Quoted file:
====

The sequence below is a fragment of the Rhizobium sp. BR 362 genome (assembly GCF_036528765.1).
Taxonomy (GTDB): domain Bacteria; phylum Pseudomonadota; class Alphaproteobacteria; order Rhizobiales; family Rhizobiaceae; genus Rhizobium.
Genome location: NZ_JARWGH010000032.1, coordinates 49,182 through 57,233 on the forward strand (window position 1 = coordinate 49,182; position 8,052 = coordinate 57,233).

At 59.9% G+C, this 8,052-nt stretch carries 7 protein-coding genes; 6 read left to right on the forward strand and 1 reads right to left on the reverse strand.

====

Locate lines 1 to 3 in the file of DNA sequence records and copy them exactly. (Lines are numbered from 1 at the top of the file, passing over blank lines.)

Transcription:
The sequence below is a fragment of the Rhizobium sp. BR 362 genome (assembly GCF_036528765.1).
Taxonomy (GTDB): domain Bacteria; phylum Pseudomonadota; class Alphaproteobacteria; order Rhizobiales; family Rhizobiaceae; genus Rhizobium.
Genome location: NZ_JARWGH010000032.1, coordinates 49,182 through 57,233 on the forward strand (window position 1 = coordinate 49,182; position 8,052 = coordinate 57,233).